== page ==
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Human Computer Interaction

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Human Computer Interaction (CS408)
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Lecture
33
Lecture 33. Evaluation V
Learning Goals
As the aim of this lecture is to introduce you the study of Human Computer
Interaction, so that after studying this you will be able to:
·  Understand the use of tabs
·  Conduct the trunk test
Four reasons to use tabs
It hasn't been proven (yet), but It is strongly suspected that Leonardo da Vinci
invented tab dividers sometime in the late I5th century. As interface devices go, they're
clearly a product of genius.
Tabs are one of the very few cases where using a physical metaphor in a user interface
actually works.  Like the tab dividers in a three-ring binder or tabs on folders in a file
drawer, they divide whatever they're sticking out of into sections. And they make it
easy to open a section by reaching for its tab (or, in the case of the Web, clicking on it).
In the past year, the idea has really caught on, and many sites have started using tabs
for navigation. They're an excellent navigation choice for large sites. Here's why:
·  They're self-evident. I've never seen anyone--no matter how "computer
illiterate"--look at a tabbed interface and say, "Hmmm. I wonder what those
do?"
They're hard to miss. When I do point-and-click user tests, I'm surprised at how
·
often people can overlook button bars at the top of a Web page.  But because
tabs are so visually distinctive, they're hard to overlook. And because they're
hard to mistake for anything but navigation, they create the kind of obvious-at-
a-glance division you want between navigation and content.
They're slick. Web designers are always struggling to make pages more
·
visually interesting without making them slow to load. If done correctly (see
below), tabs can add polish and serve a useful purpose, all without bulking up
the page size.
They suggest a physical space. Tabs create the illusion that the active tab
·
physically moves to the front.
It's a cheap trick, but effective, probably because it's based on a visual cue that we're
very good at detecting ("things in front of other things"). Somehow, the result is a
stronger-than-usual sense that the site is divided into sections and that you're in one of
the sections.
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Why Amazon is good?
As with many other good Web practices, Amazon was one of the first sites to use tab
dividers for navigation, and the first to really get them right. Over time, they've
continued to tweak and polish their implementation to the point where it's nearly
perfect, even though they keep adding tabs as they expand into different markets.
Anyone thinking of using tabs should look carefully at what Amazon has done
over the years, and slavishly imitate these tour key attributes of their tabs:
·  They're drawn correctly. For tabs to work to full effect, the graphics have
to create the visual illusion that the active tab is in front o/the other tabs. This
is the main thing that makes them feel like tabs--even more than the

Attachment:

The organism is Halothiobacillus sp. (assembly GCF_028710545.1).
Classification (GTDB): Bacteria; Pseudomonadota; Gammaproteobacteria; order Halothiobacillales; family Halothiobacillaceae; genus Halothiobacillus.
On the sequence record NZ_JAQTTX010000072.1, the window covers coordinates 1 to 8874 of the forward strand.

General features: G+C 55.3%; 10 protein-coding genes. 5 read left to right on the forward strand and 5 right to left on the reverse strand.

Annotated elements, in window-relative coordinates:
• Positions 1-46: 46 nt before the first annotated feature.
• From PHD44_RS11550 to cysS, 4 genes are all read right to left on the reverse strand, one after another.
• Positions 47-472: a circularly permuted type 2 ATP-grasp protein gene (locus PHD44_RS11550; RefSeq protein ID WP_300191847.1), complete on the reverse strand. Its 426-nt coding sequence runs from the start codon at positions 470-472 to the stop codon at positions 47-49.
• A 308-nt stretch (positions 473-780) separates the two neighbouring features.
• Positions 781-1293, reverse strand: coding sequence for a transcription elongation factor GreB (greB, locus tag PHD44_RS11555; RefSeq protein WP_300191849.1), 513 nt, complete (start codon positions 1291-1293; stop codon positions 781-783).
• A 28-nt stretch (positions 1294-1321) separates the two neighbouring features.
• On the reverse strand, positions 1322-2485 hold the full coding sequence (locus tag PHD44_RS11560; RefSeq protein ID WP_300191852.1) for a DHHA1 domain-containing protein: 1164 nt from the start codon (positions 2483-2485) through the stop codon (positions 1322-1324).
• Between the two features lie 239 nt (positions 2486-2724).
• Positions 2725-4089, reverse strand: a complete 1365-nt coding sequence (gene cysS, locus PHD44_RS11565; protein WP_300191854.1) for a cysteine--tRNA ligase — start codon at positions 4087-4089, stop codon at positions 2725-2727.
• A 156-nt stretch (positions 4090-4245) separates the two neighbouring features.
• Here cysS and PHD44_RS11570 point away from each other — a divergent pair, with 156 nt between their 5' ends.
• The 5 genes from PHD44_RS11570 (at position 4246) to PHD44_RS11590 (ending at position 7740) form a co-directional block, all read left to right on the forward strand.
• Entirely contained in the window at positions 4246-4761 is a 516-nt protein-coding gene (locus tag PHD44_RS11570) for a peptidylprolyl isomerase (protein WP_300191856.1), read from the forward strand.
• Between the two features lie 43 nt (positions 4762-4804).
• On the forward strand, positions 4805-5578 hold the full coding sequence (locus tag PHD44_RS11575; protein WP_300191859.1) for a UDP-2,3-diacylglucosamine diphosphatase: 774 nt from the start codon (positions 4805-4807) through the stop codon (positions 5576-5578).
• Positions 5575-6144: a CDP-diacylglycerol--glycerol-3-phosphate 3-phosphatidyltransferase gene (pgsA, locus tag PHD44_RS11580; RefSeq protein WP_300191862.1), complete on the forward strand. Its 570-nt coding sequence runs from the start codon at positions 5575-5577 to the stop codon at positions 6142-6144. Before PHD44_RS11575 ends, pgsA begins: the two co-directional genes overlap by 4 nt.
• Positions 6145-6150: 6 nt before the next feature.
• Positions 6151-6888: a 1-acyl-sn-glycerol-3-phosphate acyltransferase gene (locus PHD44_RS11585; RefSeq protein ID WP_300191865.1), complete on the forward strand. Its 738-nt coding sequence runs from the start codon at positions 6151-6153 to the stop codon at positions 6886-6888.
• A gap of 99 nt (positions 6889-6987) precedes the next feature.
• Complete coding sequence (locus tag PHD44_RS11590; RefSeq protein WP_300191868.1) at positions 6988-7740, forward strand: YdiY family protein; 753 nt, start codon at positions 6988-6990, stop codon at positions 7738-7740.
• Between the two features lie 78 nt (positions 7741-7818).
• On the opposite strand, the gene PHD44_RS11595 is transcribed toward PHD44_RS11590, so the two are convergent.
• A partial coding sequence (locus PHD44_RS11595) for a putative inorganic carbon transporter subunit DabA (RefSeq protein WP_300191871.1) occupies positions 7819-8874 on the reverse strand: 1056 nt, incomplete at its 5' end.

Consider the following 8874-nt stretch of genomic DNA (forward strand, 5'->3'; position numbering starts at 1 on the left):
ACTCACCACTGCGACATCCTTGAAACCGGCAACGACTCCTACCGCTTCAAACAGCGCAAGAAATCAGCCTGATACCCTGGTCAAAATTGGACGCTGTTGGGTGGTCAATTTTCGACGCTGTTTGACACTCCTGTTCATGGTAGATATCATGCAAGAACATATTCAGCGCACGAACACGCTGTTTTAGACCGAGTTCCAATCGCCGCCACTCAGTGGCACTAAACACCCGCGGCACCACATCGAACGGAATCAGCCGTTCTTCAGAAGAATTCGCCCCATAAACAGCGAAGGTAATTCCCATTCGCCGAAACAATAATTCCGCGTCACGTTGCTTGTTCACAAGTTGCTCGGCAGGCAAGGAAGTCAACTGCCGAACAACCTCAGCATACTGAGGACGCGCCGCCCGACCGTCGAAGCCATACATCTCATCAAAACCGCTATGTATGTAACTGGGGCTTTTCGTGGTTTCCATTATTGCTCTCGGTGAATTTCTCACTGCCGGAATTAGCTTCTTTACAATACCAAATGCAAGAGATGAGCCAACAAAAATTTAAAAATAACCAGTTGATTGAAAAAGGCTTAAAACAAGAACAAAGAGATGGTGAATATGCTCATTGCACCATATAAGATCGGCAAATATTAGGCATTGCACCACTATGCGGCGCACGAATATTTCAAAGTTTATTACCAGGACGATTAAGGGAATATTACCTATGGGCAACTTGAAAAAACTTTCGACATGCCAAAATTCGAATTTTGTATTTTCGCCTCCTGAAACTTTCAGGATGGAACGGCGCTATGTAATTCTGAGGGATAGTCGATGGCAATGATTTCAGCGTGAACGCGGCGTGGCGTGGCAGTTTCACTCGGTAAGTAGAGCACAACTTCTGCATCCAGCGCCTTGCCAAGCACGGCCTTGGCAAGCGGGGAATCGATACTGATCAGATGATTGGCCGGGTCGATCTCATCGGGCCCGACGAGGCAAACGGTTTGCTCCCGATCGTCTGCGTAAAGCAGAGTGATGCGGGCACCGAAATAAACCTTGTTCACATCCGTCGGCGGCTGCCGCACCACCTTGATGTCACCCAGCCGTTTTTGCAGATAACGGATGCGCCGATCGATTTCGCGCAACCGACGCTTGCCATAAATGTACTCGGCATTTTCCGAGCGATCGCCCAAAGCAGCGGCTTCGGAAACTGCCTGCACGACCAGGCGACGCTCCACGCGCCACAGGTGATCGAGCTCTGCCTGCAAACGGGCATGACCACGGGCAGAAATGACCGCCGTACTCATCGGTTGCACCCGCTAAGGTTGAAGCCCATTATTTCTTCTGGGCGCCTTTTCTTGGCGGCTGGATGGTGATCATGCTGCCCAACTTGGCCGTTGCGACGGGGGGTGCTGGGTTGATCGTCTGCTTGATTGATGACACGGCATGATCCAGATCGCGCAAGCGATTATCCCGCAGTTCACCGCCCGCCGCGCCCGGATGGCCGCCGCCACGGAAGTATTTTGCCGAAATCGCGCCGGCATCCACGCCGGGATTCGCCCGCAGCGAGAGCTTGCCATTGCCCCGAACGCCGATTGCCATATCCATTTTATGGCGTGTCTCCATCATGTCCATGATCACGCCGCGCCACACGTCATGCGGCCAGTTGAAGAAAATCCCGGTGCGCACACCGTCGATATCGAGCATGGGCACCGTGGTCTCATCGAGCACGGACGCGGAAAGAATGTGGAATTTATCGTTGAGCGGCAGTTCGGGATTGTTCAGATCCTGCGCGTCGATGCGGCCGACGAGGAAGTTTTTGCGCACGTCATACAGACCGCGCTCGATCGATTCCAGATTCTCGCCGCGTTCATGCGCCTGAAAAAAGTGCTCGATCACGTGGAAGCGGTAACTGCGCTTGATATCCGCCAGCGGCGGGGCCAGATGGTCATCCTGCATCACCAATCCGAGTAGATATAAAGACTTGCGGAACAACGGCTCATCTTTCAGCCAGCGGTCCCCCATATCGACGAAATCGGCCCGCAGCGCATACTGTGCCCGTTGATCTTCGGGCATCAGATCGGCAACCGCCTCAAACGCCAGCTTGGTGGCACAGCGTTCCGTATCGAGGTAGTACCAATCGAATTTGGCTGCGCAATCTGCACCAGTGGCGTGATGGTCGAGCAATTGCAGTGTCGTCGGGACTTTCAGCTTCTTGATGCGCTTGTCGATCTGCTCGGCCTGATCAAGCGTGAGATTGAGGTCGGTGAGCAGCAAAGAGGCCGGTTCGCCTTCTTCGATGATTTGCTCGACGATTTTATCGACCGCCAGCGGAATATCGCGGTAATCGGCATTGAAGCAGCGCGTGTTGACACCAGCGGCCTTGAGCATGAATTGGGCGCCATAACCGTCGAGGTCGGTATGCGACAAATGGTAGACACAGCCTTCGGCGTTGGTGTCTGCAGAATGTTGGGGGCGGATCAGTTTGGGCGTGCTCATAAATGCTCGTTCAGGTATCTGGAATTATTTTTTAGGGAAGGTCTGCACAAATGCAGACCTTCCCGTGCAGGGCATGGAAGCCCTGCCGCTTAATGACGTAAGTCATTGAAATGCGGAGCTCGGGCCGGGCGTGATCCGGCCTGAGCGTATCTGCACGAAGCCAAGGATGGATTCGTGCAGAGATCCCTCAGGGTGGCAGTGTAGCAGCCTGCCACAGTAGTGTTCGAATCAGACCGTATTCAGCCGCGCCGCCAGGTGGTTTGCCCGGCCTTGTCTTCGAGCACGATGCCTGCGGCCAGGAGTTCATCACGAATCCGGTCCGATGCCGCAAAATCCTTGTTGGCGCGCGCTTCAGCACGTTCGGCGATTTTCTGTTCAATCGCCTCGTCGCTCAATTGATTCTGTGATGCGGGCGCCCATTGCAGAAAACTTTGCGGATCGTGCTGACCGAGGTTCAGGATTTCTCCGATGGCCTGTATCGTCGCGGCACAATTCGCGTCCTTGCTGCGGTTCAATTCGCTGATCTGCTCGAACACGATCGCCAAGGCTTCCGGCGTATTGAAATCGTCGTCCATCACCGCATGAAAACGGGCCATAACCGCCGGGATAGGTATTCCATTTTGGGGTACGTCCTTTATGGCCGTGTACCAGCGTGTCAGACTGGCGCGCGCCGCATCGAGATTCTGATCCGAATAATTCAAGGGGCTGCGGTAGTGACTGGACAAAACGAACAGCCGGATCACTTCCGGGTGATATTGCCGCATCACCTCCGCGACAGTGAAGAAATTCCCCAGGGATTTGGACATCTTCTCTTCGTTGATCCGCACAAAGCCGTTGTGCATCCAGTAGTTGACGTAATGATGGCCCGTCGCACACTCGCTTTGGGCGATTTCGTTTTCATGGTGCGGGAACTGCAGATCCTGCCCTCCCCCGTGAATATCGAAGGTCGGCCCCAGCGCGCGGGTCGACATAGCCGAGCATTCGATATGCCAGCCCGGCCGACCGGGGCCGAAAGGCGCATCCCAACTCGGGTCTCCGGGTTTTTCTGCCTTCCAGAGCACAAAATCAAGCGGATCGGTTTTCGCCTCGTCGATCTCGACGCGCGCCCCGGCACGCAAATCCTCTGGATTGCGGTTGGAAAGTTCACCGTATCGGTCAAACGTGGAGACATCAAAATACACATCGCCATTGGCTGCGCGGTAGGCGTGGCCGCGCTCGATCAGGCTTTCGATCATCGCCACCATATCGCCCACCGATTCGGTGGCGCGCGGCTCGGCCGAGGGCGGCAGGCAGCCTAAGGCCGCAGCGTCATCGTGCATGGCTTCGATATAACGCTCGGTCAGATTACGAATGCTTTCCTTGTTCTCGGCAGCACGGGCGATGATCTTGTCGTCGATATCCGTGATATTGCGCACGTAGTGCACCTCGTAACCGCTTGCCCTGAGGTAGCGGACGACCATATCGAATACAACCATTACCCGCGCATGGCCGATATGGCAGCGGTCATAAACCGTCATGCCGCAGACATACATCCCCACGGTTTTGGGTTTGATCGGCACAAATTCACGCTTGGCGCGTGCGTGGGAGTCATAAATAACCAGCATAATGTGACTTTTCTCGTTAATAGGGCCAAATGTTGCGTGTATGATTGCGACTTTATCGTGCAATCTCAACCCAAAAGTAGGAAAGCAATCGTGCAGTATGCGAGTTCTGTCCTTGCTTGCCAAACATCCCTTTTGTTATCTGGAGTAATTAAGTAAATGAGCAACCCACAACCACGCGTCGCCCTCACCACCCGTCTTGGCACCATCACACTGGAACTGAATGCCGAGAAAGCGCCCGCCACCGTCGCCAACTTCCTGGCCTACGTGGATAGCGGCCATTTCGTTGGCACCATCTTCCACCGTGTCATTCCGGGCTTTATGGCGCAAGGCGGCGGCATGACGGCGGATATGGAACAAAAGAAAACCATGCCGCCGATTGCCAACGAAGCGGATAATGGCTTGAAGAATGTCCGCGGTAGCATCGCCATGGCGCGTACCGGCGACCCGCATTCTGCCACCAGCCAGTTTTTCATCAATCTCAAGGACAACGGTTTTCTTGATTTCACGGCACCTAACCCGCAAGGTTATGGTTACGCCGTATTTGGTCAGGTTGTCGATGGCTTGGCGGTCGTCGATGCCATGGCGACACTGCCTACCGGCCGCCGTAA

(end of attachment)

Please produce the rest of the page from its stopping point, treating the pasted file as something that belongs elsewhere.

distinctive tab shape. '
To create this illusion, the active tab needs to be a different color or contrasting
shade, and it has to physically connect with the space below it. This is what makes
the active tab "pop" to the front.
·  They load fast. Amazon's single row of tabs required only two graphics per
page, totaling less than 6k--including the logo!
Some sites create tabs (or any kind of button bar, for that matter) by using a separate
graphic for each button--piecing them together like a patchwork quilt. If Amazon did it
this way, the 17 pieces would look like this:
This is usually done for two reasons:
Rollovers. To implement rollovers in tabs or button bars, each button needs to
·
be a separate graphic. Rollovers have merit, but in most cases I don't think
they pull their weight.
A misguided belief that it will be faster. The theory is that after the first page
·
is loaded, most of the pieces will be cached on the user's hard drive,'1'0 so as the
user moves from page to page the browser will only have to download the
small pieces that change and not the entire site.
It's an attractive theory, but the reality is that it usually means that users end up with a
longer load time on the first page they see. which is exactly where \ o u don't want it.
And even if the graphics are cached, the browser still has to send a query- to the server
for each graphic to make sure it hasn't been updated. If the server is at all busy, the
result is a visually disturbing crazy-quilt effect as the pieces load on ever}' page.
·  They're color coded. Amazon uses a different tab color for each section of
the site, and they use the same color in the other navigational elements on the page
to tie them all together.
Color coding of sections is a very good idea--as long as you don't count on everyone
noticing it. Some people (roughly i out of 200 women and i out of 12 men--particularly over
the age of 40) simply can't detect some color distinctions because of color-blindness.
More importantly, from what I've observed, a much larger percentage (perhaps as many as
half) just aren't very aware of color coding in any useful way.
Color is great as an additional cue, but you should never rely on it as the only cue.
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Amazon makes a point of using fairly vivid, saturated colors that are hard to miss.
And since the inactive tabs are neutral beige, there's a lot of contrast--which even
color-blind users can detect--between them and the active tab.
·  There's a tab selected when you enter the site. If there's no tab selected when I
enter a site (as on Quicken.com, for instance), I lose the impact of the tabs in
the crucial first few seconds, when it counts the most.
Amazon has always had a tab selected on their Home page. For a long time, it was the
Books tab.
Eventually, though, as the site became increasingly less book-centric, they gave the
Home page a tab of its own (labeled "Welcome").
Amazon had to create the Welcome tab so they could promote products from their other